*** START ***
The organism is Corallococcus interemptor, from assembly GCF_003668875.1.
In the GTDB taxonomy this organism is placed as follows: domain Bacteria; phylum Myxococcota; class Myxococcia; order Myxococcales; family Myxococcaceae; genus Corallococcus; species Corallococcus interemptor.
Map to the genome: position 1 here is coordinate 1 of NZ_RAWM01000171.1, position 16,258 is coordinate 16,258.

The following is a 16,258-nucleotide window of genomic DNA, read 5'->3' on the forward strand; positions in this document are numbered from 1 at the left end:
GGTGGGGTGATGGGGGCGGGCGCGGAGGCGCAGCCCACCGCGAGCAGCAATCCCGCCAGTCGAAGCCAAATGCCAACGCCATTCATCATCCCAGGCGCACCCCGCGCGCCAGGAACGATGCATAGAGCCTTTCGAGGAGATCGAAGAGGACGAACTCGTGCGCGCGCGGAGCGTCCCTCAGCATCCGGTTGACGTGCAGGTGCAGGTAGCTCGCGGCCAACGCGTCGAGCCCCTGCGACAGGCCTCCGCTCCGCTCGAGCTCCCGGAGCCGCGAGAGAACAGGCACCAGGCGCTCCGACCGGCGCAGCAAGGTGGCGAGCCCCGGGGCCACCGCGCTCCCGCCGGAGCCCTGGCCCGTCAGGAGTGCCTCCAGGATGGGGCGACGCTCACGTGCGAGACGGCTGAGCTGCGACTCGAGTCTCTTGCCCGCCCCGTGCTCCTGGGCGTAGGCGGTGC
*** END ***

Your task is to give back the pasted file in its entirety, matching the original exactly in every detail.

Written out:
The organism is Corallococcus interemptor, from assembly GCF_003668875.1.
In the GTDB taxonomy this organism is placed as follows: domain Bacteria; phylum Myxococcota; class Myxococcia; order Myxococcales; family Myxococcaceae; genus Corallococcus; species Corallococcus interemptor.
Map to the genome: position 1 here is coordinate 1 of NZ_RAWM01000171.1, position 16,258 is coordinate 16,258.

The following is a 16,258-nucleotide window of genomic DNA, read 5'->3' on the forward strand; positions in this document are numbered from 1 at the left end:
GGTGGGGTGATGGGGGCGGGCGCGGAGGCGCAGCCCACCGCGAGCAGCAATCCCGCCAGTCGAAGCCAAATGCCAACGCCATTCATCATCCCAGGCGCACCCCGCGCGCCAGGAACGATGCATAGAGCCTTTCGAGGAGATCGAAGAGGACGAACTCGTGCGCGCGCGGAGCGTCCCTCAGCATCCGGTTGACGTGCAGGTGCAGGTAGCTCGCGGCCAACGCGTCGAGCCCCTGCGACAGGCCTCCGCTCCGCTCGAGCTCCCGGAGCCGCGAGAGAACAGGCACCAGGCGCTCCGACCGGCGCAGCAAGGTGGCGAGCCCCGGGGCCACCGCGCTCCCGCCGGAGCCCTGGCCCGTCAGGAGTGCCTCCAGGATGGGGCGACGCTCACGTGCGAGACGGCTGAGCTGCGACTCGAGTCTCTTGCCCGCCCCGTGCTCCTGGGCGTAGGCGGTGC